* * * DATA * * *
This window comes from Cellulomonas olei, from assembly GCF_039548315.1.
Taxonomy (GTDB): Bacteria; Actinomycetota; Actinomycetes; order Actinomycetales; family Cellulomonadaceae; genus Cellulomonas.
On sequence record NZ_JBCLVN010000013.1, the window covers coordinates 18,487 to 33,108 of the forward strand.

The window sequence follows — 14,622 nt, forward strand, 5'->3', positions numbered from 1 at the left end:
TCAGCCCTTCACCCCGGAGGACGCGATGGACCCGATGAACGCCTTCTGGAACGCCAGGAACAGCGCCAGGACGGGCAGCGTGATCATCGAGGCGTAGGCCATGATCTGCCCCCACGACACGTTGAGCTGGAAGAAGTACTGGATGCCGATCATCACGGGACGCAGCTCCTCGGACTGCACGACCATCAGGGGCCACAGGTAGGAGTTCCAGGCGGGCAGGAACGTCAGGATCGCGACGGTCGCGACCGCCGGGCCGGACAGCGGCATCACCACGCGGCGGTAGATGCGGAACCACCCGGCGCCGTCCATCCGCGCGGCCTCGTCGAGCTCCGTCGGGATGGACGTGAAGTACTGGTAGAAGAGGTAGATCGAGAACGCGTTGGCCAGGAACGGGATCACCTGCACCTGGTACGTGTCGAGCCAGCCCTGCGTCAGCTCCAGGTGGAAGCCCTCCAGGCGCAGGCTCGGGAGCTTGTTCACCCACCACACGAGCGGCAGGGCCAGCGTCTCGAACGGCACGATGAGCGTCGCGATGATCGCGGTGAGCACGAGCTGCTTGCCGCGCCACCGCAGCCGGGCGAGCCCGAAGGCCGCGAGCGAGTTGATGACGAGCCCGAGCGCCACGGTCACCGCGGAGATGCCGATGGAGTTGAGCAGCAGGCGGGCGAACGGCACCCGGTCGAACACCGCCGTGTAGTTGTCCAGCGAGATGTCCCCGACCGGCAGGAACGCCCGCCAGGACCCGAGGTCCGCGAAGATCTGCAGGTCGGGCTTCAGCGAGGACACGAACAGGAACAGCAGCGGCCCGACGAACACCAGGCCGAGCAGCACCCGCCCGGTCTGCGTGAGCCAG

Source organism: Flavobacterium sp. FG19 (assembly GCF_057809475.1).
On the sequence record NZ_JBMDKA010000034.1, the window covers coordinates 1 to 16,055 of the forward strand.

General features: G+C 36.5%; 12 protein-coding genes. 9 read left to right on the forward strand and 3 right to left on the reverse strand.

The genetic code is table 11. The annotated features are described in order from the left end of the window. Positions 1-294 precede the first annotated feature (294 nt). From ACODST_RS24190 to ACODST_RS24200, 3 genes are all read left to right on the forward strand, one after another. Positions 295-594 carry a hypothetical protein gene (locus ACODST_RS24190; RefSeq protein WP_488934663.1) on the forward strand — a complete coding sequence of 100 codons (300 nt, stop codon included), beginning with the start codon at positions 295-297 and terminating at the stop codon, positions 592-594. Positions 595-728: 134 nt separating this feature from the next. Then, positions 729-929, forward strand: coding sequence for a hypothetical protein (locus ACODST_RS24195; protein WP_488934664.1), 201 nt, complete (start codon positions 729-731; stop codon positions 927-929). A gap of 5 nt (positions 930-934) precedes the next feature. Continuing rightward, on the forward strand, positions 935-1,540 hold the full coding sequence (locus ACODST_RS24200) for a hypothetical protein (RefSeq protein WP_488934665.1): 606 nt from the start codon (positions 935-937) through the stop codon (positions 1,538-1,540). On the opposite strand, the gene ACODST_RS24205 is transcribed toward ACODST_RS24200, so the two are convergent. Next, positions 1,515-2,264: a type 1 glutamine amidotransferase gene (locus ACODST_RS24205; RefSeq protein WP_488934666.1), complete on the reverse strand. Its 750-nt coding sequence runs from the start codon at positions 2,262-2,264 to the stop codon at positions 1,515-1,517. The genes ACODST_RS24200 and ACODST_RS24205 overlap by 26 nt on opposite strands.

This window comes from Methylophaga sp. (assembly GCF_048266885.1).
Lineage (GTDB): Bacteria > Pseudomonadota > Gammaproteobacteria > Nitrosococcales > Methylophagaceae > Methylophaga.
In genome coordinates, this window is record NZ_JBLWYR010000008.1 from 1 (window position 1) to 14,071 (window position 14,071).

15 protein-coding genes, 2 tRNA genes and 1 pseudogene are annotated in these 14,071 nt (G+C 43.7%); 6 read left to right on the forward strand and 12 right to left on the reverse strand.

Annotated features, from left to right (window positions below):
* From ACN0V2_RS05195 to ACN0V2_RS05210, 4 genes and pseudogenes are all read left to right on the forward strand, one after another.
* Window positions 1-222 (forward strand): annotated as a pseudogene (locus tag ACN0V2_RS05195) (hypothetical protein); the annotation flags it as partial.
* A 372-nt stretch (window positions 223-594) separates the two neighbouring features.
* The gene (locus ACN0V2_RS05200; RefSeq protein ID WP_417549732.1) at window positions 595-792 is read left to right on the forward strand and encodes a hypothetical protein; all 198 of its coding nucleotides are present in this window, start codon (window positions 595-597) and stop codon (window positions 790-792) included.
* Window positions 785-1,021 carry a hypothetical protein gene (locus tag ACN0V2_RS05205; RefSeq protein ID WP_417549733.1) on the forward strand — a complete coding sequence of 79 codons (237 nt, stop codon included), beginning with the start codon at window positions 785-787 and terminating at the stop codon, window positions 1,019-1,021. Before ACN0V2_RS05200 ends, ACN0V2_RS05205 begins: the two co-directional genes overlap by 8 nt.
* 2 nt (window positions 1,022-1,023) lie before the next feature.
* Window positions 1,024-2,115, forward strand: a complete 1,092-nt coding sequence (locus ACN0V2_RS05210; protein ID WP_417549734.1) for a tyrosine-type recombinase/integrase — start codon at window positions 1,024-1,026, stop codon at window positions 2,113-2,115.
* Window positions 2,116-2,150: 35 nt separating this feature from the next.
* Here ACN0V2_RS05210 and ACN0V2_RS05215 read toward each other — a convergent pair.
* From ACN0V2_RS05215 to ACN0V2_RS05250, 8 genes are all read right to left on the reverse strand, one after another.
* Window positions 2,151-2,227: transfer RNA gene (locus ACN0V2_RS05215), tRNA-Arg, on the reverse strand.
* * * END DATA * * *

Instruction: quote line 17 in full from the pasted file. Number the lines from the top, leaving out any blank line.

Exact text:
* A 372-nt stretch (window positions 223-594) separates the two neighbouring features.